Timmi has a post on spelling bees in school and girls being better than boys, which meant (to the boys) that spelling wasn’t important. She ends:
Because that was the way the world we lived in worked: the work women did wasn’t important, and so it was fine for women to be better at it than men.
This reasoning is so familiar that though I can just about manage to laugh wryly when I hear such an anecdote, it almost makes me want to cry. The Russ-ian literary equivalent would be: If women are good at writing a certain kind of story, it must not be either profound or interesting and is certainly not worth reading.
Of course, that was exactly the attitude toward novels in the late 18th and early 19th century England. From the Gothic novels on, novels were a women’s art form, and considered frivolous, trivial, possibly immoral and so on. Serious people — men — read collected sermons or poetry.
Jane Austen, who loved novels and wrote some of the greatest, has scenes where men — guys like Mr. Collins, that idiot — sneer at novels or are offended by them.
At some point, probably with Dickens, men became dominant in the writing of novels, and they became a serious art form. Though Dickens was madly popular and kind of trashy. True seriousness for the novel probably came later. At that point, women writers tended to disappear from discussions of The Novel. My friend Ruth mentioned a book she has just read, which is about ideas of The Frontier or some such thing. The author did not mention any women writers, not even Willa Cather.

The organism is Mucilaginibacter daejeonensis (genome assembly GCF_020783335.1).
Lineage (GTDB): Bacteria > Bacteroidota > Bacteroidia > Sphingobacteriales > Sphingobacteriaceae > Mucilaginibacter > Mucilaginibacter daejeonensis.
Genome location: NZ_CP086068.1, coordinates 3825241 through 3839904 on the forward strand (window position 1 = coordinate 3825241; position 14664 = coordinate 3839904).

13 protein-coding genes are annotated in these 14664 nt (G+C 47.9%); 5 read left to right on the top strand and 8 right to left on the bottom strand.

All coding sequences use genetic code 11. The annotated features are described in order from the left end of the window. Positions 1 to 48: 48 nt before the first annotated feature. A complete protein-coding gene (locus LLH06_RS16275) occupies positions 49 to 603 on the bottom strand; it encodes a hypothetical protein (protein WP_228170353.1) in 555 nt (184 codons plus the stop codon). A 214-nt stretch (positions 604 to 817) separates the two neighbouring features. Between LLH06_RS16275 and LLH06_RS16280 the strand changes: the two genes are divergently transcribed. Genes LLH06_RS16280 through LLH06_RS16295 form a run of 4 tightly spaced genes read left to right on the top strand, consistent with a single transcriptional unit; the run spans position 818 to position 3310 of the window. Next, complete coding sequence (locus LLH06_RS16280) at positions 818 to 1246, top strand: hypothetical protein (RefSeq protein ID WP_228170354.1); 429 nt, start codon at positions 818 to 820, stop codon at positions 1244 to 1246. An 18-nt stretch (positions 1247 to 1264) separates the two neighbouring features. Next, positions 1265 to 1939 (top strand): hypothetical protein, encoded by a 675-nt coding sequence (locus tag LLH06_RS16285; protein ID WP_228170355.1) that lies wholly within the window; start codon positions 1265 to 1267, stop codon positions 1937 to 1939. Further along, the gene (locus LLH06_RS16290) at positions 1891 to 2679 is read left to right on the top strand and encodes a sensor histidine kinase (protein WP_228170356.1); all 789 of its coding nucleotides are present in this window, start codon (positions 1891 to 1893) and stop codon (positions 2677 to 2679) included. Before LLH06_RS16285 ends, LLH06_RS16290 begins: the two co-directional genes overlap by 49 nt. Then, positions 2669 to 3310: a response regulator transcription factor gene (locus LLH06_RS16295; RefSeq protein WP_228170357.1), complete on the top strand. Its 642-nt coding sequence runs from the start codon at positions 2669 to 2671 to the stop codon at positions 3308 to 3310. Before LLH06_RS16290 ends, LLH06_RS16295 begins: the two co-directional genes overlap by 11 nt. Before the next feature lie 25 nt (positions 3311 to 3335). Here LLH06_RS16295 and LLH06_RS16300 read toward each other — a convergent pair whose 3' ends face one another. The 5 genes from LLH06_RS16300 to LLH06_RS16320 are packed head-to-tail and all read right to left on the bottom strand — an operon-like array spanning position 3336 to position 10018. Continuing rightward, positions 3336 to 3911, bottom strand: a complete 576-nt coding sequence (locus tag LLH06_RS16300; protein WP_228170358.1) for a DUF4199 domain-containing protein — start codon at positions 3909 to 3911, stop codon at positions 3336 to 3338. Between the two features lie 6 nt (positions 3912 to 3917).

(I may revise the above, after checking with Ruth. I’m not sure I’m remembering correctly.)
The same thing happens in discussions of hard science fiction. Women never make the list of hard SF writers. I think there is a double prejudice operating here. One is a prejudice against the life sciences as opposed to physics and engineering.Women tend to write about biology. If you don’t think biology is a real science (in this era of biotechnology and genetic engineering) then books by Joan Slonczewski don’t make the list. However, there are women who write about machinery. C. J. Cherryh and Melissa Scott come to mind at once. If they don’t make lists of hard SF writers, then I think we are looking at the idea that hard SF — real SF, serious SF — is and has to be male.
I prefer to call hard SF “very large, hard machinery SF.” I think this captures much of what is going on.
I’m not too offended by having women excluded from the hard SF lists. I mostly don’t like hard SF, because the social science is so terrible. A society 1,000 years in the future is just like our society today. Most of the characters have English last and first names. People talk the way they do now. And social relationships have not changed, even though science is hugely advanced. How likely is this? Science changes technology; and technology changes the way people live and think; and we are not the same as our ancestors.